australia immigration economy

The worst is over for the Australian economy as coronavirus infections recede and fiscal and monetary stimulus begin to work, but lower immigration and high unemployment will keep the recovery path uneven, a Reuters poll showed.

Australia has been largely successful in combating a fresh outbreak of the virus spread compared with many other developed countries. Victoria, the recent epicenter of a resurgence, reported last week active cases had fallen to a four-month low.

The Australian economy slumped into its first recession since 1991 this year, contracting 7.0% in the April-June quarter when economic activity came almost to a standstill on strict lockdowns, following a 0.3% decline in January-March.

But the economy was expected to have grown 1.5% last quarter and was predicted to expand another 1.4% this quarter.

That would still leave Australia’s economy 3.9% smaller in 2020 as a whole, according to the Oct. 13-23 Reuters poll of 35 economists and analysts.

“The international border is expected to remain closed until mid-2021. This is expected to weigh on migration, tourism and education exports,” said Paul Bloxham, chief economist for Australia and New Zealand at HSBC.

“In addition, rising geopolitical tensions between Australia and mainland China are set to weigh on trade and foreign investment.”

Yet fiscal and monetary stimulus measures meant the economy was predicted to bounce back, expanding 3.0% on average next year and in 2022.

“Australia has had far greater success in containing the virus than most other large advanced economies. Coupled with huge fiscal support, that means the recovery in economic activity could surprise to the upside next year,” economists at Capital Economics said.

But that 2021 consensus was less optimistic than the Oct. 6 official estimate of 4.3% growth next year.

Economists said high unemployment, lower immigration and a flare-up in Australia-China relationships were the top risks to the recovery.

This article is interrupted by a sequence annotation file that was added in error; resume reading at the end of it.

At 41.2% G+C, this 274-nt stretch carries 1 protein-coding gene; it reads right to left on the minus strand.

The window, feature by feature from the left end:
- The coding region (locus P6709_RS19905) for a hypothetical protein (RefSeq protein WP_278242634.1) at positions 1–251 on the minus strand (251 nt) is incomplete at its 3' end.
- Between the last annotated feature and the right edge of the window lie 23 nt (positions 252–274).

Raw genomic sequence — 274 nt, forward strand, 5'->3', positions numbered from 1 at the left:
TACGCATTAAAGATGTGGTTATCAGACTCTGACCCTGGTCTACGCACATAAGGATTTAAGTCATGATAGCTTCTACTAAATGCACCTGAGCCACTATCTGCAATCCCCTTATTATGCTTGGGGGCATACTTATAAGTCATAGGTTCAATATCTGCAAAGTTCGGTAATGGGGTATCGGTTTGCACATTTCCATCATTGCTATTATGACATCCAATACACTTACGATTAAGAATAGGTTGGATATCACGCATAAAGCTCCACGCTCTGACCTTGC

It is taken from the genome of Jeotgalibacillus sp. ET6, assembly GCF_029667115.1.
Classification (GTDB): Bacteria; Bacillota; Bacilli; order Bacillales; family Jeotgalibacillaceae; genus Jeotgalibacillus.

The government announced expansionary measures in its budget, including A$300 billion in emergency stimulus to prop up the economy, tipping the country into its deepest deficit on record.

Those measures were forecast to push the budget deficit out to a record 11% of GDP this fiscal year ending June 30, 2021. But the cost of increased government borrowing is expected to be manageable — demand for the debt has been strong and bond yields remain close to historic lows.

All that stimulus is unlikely to stoke inflation as low wage growth and high unemployment keep price pressures low. The poll forecast consumer prices would rise 0.6% in 2020 and 1.6% in 2021.

The Reserve Bank of Australia reduced interest rates to a record low of 0.25 percent in March and launched an “unlimited” bond-buying program.

Governor Philip Low said this month the RBA board was considering easing further to support employment and growth.

The latest poll on monetary policy – clubbed together with forecasts from a survey last week – predicted the RBA would cut rates by 15 basis points to a low of 0.10% at its next meeting.

“We anticipate a bumpy road to recovery, with unemployment set to jump further while inflation remains subdued. Reflecting this, we expect the RBA to ease on November 3,” said Andrew Ticehurst, economist at Nomura.